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Discussion Starter · #1 ·
I was able to purchase some Afzelia burl knife scales at a good price. I used them to build a marking knife and awl (unfortunately I didn't complete them in time for the knife swap).

I tried finishing them with BLO. The knife was finished a couple of weeks ago. The awl was finished this past weekend. Unfortunately the finish seems to be getting darker with age. As you can see in the photo, the red colors and lighter colors of the knife have turned a darker brown. The colors are still relatively bright for the awl.

Is this normal? Is it reacting with the wood? Is there a way to brighten it up? Is there a more suitable finish that I should use in the future?

Thanks for your advice.



Knife Cuisine Kitchen knife Food Flesh
 

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I'm unfamiliar with Afzelia, but BLO does typically turn dark woods darker, it's one of my favorite coloring tricks on walnut. I've never seen it turn noticeably darker in a few weeks, but it does darken over time. The BLO will become more amber as it ages, that amber looks darker on dark woods. But I'm wondering if the change your seeing is the natural reaction of the wood to UV (like I said, I'm unfamiliar with it). A lot of woods will react fairly quickly to UV, and that may be the effect you're seeing. Is there a more suitable finish? I likely would have went with a varnish, but you may not consider that more suitable. What might have been better is a gunstock finish like Tru-oil (polymerized linseed oil). When you ask about brightening it up, I'm guessing you mean get the color back...if the wood is reacting to UV, any removal of the surface would bring it back....only to have it all happen again.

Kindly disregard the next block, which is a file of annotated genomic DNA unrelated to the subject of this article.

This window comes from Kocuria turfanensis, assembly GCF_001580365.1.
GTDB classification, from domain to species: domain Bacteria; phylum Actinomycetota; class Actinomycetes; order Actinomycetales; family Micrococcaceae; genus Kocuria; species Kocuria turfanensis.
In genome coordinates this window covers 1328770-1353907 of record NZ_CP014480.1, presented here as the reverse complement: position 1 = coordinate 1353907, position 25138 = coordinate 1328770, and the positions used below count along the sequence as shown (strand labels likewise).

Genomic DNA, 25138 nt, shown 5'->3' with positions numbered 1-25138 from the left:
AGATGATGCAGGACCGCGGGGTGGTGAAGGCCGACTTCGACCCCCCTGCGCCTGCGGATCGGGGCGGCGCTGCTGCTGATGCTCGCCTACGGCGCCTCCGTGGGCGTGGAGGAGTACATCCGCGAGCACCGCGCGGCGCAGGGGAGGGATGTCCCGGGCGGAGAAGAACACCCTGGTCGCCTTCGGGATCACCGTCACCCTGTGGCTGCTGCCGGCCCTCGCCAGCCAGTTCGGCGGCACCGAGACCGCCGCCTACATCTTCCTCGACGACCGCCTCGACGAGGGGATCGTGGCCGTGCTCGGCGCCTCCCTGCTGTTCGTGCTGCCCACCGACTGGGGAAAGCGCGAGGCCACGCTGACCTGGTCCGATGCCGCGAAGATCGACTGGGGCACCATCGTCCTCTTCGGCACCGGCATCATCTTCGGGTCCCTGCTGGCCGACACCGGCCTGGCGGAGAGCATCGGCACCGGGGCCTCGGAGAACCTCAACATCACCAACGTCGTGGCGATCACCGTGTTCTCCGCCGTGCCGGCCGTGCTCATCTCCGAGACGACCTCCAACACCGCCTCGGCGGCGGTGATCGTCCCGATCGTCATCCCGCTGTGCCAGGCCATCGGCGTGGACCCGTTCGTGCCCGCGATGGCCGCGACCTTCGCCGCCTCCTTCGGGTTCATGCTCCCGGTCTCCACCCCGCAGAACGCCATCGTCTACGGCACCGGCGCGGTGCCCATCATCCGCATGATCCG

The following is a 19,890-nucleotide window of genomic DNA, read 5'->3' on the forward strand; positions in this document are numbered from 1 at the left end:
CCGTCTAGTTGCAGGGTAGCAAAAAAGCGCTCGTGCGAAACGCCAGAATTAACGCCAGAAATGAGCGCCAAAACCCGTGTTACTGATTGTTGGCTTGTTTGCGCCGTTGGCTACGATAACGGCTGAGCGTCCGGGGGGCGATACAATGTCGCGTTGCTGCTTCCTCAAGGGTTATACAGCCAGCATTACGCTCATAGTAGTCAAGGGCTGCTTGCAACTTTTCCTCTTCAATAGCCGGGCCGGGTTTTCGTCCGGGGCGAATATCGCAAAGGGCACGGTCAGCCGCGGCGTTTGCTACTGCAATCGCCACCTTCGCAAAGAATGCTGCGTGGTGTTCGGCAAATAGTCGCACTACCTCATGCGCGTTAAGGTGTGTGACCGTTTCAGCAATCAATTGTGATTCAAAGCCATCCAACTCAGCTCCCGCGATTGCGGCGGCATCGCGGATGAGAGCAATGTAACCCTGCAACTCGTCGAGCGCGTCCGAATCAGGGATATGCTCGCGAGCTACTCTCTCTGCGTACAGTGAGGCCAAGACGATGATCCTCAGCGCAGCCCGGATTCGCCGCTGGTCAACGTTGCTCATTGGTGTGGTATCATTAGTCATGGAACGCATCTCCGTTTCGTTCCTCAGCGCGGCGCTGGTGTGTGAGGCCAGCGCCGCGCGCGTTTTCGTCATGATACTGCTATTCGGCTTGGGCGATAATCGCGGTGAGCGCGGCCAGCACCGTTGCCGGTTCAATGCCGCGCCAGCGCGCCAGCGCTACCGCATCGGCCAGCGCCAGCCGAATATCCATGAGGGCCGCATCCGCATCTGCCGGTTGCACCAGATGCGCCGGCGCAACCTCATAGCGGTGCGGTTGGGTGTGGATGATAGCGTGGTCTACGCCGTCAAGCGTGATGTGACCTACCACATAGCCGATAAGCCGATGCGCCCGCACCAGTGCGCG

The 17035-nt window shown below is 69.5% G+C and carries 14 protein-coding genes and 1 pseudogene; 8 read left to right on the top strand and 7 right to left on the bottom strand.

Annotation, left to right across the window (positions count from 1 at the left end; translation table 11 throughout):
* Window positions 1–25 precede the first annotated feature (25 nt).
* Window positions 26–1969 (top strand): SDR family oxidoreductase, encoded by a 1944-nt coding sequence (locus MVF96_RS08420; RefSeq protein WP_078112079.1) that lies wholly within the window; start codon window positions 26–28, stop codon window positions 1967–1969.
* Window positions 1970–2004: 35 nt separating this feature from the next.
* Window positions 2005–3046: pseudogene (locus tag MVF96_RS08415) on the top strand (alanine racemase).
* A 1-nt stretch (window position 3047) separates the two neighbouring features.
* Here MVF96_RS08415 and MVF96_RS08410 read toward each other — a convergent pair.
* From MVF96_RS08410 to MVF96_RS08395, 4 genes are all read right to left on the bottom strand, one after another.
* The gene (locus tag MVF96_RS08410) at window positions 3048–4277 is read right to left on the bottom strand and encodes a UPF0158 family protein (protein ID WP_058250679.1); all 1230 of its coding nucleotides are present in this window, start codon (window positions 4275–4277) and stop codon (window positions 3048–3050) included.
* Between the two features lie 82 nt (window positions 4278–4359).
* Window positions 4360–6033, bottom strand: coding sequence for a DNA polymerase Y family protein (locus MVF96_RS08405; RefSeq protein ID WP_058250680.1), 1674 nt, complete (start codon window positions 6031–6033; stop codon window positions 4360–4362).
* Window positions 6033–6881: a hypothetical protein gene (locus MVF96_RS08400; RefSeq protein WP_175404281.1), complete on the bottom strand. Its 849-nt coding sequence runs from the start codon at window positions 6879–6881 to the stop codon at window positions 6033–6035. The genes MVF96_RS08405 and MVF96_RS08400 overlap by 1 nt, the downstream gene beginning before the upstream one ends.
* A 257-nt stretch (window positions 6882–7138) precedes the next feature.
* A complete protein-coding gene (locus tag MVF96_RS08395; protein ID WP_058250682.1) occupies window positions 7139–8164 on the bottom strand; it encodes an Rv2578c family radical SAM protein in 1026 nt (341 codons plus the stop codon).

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The linseed oil didn't really darken the wood, it just enhanced it. Even water will darken the wood. In the future if you would use a water based clear coat it shouldn't bring out the grain as much. Water based finishes normally have a bland look to them and most people like to put linseed oil on first just to make the grain pop so if you would skip the blo it would help.
 

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Discussion Starter · #5 ·
Thanks gentlemen for the advice. My wife loves burl. She has asked me to build her a cabinet with drawer fronts made of burl wood. One of the reasons I used it on the knives was to experiment with it before taking on a bigger challenge. I may experiment with some of your suggestions on scrap pieces to see if I can get a more successful finish. Again, your advice is very much appreciated.
 
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